• Talk about Catholic nonsensical arguments. The scriptures to Jesus and the Apostles were the law, the prophets and the psalms. Unless you want to go Eastern and say that Greek Translation of the OT is the real scripture – it just won’t do to go around saying the church invented the scripture. You might say that the scriptures were revealed by the Holy Spirit using means (namely the church and before that Israel) but to confuse the means with the source, is a poor argument. Protestant Sola Scriptura is better translated as Word Alone. The Word is Jesus Christ, He is revealed for all everywhere in the Scriptures, but that Word is still active through the Spirit. Where it reduces to scripture alone is that any Word given can be tested by that universal revelation. A good protestant confronted with something like oh say Mudjorgorge (sp?) could take the private revelations, compare it to scripture especially where it is clear and say it is a fraud. Scripture is the norming norm. There can be other norms: creeds, confessions, synods – but they are all tested by Scripture.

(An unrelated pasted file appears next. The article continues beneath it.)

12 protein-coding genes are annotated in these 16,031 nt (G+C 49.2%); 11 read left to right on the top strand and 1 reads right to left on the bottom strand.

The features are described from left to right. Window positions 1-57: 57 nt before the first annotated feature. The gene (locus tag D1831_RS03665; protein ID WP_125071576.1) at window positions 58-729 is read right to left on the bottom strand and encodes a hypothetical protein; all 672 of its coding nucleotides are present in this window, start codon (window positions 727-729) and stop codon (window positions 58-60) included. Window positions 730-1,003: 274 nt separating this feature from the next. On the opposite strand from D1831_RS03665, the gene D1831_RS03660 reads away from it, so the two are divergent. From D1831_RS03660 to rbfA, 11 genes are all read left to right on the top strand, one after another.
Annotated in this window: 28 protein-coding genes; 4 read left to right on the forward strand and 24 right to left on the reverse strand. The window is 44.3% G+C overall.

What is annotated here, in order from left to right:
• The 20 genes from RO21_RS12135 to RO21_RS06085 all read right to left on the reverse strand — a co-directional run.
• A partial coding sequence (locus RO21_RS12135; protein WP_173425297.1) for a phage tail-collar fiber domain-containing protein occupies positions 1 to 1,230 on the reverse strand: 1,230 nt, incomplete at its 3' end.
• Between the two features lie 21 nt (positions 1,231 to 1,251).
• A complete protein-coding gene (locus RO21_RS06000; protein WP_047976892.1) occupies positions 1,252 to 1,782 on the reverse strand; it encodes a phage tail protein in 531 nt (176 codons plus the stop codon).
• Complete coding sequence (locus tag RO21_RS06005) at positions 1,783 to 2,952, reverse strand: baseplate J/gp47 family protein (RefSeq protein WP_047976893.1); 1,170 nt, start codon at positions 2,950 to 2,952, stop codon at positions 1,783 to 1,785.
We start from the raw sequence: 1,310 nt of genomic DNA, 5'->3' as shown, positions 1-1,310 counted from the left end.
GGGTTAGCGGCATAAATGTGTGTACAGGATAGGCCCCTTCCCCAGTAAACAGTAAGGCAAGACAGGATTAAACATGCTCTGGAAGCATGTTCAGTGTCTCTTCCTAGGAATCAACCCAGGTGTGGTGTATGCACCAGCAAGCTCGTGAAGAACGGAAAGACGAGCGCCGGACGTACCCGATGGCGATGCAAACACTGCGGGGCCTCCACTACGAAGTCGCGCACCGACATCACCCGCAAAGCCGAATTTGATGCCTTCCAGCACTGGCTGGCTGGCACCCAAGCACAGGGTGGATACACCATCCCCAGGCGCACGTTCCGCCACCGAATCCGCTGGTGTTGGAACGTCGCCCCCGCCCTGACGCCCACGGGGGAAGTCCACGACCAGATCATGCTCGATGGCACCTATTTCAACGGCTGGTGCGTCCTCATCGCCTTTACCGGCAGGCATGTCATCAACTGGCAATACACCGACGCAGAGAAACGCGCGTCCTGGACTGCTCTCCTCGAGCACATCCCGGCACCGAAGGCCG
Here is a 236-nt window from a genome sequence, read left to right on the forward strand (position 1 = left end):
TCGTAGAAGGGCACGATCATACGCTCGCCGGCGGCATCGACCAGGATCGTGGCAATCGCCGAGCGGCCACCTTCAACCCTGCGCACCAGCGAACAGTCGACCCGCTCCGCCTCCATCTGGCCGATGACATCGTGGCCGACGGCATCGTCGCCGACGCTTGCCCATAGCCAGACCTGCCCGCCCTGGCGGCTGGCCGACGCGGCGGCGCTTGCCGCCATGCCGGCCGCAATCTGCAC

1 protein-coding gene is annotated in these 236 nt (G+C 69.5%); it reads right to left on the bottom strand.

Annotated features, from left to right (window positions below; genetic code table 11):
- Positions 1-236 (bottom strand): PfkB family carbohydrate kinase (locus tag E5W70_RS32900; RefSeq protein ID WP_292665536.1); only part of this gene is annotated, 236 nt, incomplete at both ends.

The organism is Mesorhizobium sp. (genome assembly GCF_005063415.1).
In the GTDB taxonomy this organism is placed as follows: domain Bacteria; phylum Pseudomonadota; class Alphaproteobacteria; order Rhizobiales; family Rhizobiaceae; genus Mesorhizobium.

And please don’t saddle all of us heretic protestants with that Syphilitic Zwingli. Symbolic my ample backside. If its a symbol so is the grace on offer and you are still in your sins.

      • ivan_the_mad

        No, sola scriptura is not better translated “word alone”. That’d be solum verbum.

      • Rob

        it just won’t do to go around saying the church invented the scripture

        I’m sure somebody somewhere has said that sometime. Just nobody here and now.

  • Nate